On 17 March 2017, Radev condemned as 'absolutely unacceptable' what he described as a Turkish intervention in Bulgaria's 2017 parliamentary election after the Turkish ambassador to Bulgaria was found to have appeared in a campaign clip for one of Bulgaria's political parties and after Turkish Social Affairs minister was found to have agitated and offer incentives for Bulgarian Turks in Turkey to cross the border in an organized voting campaign and vote for the same party. Radev stated that he had referred the matter to the European Union.[230] He met with Turkish President Recep Tayyip Erdoğan several months later in July, following which he described Turkey as an "important neighbour, partner and ally", while at the same time stating that this status hinged on Turkey's respect for Bulgaria's "internal political process, regarding Bulgaria's political parties and electoral system". He also became the only EU head of state to attend Erdogan's inauguration, stating that his mandate was not given to him by either the European Commission or the Bulgarian Government, but by the Bulgarian people.[231]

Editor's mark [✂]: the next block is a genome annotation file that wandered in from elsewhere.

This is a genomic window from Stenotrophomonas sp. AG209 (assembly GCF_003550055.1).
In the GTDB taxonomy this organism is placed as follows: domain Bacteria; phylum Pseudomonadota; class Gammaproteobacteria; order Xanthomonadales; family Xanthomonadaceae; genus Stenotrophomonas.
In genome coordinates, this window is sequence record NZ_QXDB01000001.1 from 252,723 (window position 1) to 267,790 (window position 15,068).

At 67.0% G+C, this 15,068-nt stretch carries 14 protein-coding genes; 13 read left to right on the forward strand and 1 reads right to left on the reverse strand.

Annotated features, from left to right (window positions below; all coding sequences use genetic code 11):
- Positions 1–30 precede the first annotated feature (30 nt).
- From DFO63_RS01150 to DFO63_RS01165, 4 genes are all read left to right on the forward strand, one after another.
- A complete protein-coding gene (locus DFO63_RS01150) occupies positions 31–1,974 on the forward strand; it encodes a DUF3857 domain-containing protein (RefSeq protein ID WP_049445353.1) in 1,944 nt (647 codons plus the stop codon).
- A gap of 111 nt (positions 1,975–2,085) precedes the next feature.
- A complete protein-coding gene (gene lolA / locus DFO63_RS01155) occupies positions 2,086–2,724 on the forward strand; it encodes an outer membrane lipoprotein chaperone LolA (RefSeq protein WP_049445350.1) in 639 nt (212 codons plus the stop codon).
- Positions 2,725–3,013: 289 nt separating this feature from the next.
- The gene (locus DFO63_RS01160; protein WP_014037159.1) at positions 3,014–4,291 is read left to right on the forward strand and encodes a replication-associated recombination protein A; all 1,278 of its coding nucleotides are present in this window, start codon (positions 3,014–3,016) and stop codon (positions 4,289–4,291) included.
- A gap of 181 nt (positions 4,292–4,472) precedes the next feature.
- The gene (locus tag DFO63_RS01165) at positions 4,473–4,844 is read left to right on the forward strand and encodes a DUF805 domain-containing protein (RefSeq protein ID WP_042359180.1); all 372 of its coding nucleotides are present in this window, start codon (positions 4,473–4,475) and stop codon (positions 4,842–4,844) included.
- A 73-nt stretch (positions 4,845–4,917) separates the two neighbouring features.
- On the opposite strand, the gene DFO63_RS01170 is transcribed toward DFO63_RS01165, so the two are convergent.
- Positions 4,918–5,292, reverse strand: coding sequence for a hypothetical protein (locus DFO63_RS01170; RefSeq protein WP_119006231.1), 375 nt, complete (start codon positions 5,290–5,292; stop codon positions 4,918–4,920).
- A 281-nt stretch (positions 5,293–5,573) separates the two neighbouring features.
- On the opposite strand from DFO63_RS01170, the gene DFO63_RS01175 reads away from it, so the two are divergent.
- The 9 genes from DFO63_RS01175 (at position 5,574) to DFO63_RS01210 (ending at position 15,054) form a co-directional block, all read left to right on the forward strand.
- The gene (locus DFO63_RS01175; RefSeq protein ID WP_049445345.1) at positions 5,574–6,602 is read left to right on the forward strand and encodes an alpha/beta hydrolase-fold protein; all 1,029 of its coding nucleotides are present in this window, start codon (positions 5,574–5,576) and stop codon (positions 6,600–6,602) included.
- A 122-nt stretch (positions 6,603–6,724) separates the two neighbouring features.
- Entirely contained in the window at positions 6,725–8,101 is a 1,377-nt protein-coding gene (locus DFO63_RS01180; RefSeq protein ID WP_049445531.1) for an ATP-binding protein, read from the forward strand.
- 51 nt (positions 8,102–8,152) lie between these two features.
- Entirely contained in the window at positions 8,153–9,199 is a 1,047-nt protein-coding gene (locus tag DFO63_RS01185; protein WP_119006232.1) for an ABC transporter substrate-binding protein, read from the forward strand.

On 24 January 2018, Radev condemned the Turkish invasion of northern Syria aimed at ousting U.S.-backed Syrian Kurds from the enclave of Afrin, and insisted that the European Union should intervene to stop it.[232][233]

During the campaign for the Bulgarian legislative elections in 2021, Radev accused Erdogan of meddling with Bulgaria's internal affairs after participating in a video-conference with Bulgarian political party, DPS.[234]

In December 2022, Radev visited Turkish President Erdogan, achieving a deal to enhance border security and increase cooperation in the energy sector.[235]

On 29 May 2023, Radev congratulated Erdogan with his re-election after the 2023 Turkish Presidential Election,[236] and later attended his inauguration, being the only European Union head of state to do so.[237] During the inauguration, Radev and Erdogan had a short meeting, during which Radev underlined the progress being made in economic relations between the two countries, particularly focusing on the recently signed agreement with Turkish gas company, Botas.[238]